Smarter, autonomous robots, have been developed over the past five years thanks to advances in mobile computing, sensors and AI. Many of these robots are now being deployed to assist in the fight against COVID-19 in an effort to “flatten the curve” of cases or provide human-augmented services for companies providing essential functions.
In the pre-virus world, robotics was mainly positioned around delegating repetitive tasks. However, robots can also take on dangerous tasks. As we’ve seen with many front-line workers, whether they are in hospitals, grocery stores, or warehouses, a multitude of tasks just got a lot more dangerous due to COVID-19.
In the post-virus world, robotics companies need to double down on their message of how robots can take on the “dull, dirty and dangerous” tasks to protect humans. While many firms may wish to return to “business as usual” once the virus threat is diminished, robotics companies can take a leadership position in creating more efficient and safer processes to address future risks, including the resurgence of COVID-19 and new outbreaks.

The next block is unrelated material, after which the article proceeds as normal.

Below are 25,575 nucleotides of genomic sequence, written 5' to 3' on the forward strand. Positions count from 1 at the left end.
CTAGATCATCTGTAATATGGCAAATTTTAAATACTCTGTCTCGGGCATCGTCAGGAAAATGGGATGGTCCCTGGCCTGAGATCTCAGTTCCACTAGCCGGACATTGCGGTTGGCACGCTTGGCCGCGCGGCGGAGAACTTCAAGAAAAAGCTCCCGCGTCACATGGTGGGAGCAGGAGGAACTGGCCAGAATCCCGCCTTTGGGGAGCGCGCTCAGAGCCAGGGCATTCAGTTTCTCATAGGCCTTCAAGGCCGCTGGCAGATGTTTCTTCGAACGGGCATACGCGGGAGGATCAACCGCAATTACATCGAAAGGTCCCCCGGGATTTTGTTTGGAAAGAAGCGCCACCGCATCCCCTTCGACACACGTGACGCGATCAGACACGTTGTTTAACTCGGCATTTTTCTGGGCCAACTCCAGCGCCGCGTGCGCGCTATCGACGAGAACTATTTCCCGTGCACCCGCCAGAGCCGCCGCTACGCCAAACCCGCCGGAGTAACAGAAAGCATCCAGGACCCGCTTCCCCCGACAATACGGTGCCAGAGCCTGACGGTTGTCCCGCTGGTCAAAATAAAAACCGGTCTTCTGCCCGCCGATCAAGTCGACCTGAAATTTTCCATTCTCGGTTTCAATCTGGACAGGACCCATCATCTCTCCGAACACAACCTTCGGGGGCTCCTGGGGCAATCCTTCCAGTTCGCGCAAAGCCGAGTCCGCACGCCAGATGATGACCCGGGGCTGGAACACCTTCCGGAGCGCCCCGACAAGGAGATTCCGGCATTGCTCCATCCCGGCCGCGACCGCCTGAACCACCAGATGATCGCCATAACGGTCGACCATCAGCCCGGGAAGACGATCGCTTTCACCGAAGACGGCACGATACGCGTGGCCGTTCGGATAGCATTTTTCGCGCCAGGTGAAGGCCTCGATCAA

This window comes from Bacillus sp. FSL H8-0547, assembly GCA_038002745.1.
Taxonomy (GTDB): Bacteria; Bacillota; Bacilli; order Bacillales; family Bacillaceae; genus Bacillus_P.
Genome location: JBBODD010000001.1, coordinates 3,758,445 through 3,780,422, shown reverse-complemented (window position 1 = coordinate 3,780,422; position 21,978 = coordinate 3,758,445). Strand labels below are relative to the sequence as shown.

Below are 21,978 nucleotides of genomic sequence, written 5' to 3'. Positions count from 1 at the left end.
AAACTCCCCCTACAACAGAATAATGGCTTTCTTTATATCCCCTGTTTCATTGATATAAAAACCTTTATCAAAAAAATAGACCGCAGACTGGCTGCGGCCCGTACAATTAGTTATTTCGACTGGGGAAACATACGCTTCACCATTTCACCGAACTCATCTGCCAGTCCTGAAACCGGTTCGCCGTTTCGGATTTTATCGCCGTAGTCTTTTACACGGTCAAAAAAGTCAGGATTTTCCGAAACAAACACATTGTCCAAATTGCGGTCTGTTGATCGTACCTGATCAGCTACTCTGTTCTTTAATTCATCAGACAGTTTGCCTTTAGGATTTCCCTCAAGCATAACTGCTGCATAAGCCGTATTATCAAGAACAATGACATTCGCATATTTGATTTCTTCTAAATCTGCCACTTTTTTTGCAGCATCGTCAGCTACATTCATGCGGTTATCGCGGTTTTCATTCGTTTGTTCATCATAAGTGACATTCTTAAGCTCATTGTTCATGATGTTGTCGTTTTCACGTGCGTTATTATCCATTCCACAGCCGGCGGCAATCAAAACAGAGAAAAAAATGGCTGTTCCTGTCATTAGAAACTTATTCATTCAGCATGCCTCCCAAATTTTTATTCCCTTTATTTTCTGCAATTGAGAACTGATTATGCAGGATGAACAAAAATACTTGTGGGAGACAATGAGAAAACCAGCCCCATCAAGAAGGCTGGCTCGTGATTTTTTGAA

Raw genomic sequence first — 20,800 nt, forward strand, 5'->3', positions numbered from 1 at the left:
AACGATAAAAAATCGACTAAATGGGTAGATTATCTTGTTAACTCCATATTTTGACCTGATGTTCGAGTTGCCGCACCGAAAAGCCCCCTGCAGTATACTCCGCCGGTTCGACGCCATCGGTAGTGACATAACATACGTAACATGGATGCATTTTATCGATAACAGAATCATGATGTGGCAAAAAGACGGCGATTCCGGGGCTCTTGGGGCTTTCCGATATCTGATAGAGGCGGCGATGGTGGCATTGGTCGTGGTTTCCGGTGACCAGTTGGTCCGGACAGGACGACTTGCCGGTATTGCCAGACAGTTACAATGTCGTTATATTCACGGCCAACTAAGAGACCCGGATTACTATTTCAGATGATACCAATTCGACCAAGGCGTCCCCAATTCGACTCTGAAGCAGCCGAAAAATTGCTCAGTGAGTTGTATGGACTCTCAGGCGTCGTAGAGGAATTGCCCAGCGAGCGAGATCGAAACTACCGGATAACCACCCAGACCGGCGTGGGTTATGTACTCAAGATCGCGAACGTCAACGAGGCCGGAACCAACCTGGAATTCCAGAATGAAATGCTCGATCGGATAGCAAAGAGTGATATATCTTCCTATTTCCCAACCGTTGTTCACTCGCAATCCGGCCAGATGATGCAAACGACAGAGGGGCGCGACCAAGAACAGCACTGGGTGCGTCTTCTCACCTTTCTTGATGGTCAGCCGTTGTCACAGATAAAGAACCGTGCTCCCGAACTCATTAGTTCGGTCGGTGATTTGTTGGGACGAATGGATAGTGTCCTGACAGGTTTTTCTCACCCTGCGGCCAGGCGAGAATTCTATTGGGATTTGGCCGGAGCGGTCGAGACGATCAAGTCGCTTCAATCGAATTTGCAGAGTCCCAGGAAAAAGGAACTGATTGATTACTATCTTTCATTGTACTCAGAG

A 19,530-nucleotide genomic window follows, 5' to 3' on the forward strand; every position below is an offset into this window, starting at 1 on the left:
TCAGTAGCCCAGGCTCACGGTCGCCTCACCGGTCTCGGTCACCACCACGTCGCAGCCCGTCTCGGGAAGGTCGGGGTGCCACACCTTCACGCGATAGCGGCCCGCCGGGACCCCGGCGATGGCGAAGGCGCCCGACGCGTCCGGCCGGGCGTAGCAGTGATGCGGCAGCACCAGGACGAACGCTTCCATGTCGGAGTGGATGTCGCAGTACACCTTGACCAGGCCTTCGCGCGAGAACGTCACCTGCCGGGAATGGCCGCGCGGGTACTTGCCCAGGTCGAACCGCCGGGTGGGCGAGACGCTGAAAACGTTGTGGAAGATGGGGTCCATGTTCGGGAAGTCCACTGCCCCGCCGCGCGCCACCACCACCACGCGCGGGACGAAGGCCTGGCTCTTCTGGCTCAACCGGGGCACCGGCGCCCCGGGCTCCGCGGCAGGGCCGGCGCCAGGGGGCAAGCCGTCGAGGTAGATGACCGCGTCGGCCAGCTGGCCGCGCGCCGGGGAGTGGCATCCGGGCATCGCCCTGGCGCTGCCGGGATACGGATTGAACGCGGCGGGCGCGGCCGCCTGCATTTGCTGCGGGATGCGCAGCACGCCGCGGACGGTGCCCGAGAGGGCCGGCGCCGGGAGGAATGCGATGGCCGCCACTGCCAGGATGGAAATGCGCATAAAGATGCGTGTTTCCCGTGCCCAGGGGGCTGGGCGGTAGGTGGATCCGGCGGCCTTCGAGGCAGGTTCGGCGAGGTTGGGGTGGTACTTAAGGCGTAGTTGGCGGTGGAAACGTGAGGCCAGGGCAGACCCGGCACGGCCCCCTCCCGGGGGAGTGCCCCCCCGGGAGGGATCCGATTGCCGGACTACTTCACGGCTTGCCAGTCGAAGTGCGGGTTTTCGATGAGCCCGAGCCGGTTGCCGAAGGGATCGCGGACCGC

This benefit extends to workers and customers across a multitude of industries by reducing the number of potential virus touchpoints that a product goes through in the supply chain.
Here are some examples:
More jobs and opportunities
These are a few examples, and we can imagine that roboticists will think of hundreds of other processes that can be made safer through robotics and automation. These new processes will continue to create opportunities and jobs for people to dispatch, supervise, maintain and service these robots. The new jobs will be much safer than previous tasks workers were doing before. In addition, new software that orchestrates the operations between these robotics systems, like InOrbit’s cloud platform, will be deployed across industries. The future post-pandemic world will be defined by new types of software, where people and robots work together, each contributing in their way to improve productivity and safety.
We are still in the early stages of the post-Covid world, and we have yet to realize several other societal changes that will occur. While robots may not be able to address all of these changes, we are certain that we are at the dawn of new innovations within robotics, automation and software development. For companies in this space, now is not the time to shrink back in investing in these opportunities, or for companies to wish for a return to “business as usual.” It is time for them to double down on innovations and investments, in order to prevent future generations from having to experience this type of pandemic crisis.